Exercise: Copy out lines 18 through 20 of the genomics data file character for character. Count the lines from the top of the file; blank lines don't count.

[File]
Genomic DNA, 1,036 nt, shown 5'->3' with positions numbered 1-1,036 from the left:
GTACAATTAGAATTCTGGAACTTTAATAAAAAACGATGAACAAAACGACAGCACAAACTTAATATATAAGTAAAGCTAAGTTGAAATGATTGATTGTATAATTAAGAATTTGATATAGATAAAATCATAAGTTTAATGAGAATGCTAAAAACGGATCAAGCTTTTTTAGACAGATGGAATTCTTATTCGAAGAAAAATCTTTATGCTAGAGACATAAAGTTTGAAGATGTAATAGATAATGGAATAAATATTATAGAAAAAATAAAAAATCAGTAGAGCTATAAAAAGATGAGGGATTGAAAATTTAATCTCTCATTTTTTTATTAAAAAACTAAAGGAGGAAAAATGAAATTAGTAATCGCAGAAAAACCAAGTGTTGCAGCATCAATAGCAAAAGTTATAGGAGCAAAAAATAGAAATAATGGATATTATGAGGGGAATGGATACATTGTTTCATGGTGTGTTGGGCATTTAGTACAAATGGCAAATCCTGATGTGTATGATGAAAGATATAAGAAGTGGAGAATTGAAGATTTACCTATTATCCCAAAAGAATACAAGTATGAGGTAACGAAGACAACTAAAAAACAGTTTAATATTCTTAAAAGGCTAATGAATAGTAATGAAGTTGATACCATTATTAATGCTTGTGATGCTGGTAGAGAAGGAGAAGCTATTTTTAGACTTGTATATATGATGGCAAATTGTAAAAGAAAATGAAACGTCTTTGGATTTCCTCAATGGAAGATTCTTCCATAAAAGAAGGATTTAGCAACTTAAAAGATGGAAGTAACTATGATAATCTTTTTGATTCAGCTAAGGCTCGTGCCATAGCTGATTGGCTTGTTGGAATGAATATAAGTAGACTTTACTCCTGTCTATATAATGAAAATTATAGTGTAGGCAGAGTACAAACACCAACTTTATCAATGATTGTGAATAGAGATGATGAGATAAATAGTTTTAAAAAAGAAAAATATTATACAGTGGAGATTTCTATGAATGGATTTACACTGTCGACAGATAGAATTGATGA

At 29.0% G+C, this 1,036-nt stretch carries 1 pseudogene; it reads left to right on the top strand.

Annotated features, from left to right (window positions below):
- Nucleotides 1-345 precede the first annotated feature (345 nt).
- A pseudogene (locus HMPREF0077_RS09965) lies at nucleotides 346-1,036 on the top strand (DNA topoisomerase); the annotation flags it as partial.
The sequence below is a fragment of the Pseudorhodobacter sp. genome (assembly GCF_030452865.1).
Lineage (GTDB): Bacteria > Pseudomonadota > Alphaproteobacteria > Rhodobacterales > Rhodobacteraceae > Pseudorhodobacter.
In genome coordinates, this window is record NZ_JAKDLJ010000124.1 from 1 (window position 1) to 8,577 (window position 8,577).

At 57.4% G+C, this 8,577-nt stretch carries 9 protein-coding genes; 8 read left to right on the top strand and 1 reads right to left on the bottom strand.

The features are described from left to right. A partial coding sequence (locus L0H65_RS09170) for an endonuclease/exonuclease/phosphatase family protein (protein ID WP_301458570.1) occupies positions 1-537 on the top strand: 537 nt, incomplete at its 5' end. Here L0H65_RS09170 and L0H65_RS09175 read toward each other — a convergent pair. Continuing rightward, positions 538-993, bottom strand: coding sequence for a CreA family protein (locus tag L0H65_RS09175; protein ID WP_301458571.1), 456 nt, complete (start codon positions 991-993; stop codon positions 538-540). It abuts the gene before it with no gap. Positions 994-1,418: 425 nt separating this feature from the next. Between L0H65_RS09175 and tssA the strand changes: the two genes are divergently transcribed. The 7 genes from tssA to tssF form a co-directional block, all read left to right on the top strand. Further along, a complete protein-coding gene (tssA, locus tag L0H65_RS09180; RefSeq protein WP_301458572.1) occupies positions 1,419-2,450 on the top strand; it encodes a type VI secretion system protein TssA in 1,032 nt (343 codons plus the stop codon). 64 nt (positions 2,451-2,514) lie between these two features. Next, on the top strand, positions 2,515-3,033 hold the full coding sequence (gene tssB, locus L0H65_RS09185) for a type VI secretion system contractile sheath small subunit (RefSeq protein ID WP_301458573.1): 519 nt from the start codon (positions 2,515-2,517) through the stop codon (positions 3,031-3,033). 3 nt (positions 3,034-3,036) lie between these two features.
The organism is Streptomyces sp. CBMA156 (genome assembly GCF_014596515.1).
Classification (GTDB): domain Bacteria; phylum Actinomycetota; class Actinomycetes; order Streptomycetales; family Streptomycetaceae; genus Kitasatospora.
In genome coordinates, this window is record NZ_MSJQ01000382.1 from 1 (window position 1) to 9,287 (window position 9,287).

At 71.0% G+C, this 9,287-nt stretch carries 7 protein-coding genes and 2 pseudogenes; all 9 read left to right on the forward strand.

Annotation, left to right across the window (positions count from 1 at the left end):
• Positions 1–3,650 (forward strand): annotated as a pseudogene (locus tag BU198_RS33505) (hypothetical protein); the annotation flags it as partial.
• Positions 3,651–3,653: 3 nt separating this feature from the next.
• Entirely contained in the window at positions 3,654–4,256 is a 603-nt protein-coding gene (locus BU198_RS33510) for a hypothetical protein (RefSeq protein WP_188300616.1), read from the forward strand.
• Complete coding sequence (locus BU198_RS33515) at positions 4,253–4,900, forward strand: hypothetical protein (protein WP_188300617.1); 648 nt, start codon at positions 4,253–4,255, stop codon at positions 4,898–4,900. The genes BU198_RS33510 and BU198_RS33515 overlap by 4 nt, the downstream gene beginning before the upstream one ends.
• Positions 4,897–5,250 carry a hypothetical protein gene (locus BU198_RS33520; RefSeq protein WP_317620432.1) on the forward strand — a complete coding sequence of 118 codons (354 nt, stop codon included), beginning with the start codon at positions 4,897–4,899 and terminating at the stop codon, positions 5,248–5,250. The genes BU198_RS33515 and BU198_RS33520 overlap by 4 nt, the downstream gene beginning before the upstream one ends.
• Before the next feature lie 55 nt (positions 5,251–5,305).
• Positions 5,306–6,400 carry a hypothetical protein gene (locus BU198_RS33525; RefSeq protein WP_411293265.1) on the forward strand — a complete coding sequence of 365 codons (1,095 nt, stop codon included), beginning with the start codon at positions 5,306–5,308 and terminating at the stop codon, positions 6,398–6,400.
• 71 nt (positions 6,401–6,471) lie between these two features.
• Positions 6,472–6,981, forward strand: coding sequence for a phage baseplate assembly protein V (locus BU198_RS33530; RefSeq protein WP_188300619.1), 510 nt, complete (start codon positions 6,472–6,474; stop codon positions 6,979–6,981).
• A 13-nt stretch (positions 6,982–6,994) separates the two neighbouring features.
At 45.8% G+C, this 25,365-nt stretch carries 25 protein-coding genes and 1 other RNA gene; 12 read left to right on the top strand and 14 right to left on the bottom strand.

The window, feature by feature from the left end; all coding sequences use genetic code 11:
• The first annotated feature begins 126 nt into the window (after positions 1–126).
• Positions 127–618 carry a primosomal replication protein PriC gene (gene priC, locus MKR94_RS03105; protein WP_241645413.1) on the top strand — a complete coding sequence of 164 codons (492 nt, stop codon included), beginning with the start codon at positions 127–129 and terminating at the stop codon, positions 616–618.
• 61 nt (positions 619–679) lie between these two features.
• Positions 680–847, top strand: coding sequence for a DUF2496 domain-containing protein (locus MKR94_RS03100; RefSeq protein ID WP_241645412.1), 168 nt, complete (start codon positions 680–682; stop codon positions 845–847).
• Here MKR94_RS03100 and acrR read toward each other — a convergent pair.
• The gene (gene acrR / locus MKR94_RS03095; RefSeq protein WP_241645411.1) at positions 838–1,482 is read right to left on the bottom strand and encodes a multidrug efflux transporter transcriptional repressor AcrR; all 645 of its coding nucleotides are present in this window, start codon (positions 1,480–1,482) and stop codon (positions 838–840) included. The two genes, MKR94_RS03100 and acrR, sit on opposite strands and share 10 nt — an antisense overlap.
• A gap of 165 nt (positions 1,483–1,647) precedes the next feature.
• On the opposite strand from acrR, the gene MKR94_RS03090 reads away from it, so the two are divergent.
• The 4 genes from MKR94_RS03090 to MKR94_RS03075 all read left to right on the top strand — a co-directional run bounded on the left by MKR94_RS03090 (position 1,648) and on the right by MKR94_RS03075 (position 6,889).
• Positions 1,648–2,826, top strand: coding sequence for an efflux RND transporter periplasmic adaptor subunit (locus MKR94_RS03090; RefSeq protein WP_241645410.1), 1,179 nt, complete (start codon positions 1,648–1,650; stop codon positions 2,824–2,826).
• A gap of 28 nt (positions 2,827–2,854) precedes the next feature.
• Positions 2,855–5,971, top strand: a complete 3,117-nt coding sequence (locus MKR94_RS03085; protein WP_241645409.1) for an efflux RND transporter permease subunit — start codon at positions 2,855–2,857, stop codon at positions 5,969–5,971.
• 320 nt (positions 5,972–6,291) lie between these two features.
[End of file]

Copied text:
• Positions 3,651–3,653: 3 nt separating this feature from the next.
• Entirely contained in the window at positions 3,654–4,256 is a 603-nt protein-coding gene (locus BU198_RS33510) for a hypothetical protein (RefSeq protein WP_188300616.1), read from the forward strand.
• Complete coding sequence (locus BU198_RS33515) at positions 4,253–4,900, forward strand: hypothetical protein (protein WP_188300617.1); 648 nt, start codon at positions 4,253–4,255, stop codon at positions 4,898–4,900. The genes BU198_RS33510 and BU198_RS33515 overlap by 4 nt, the downstream gene beginning before the upstream one ends.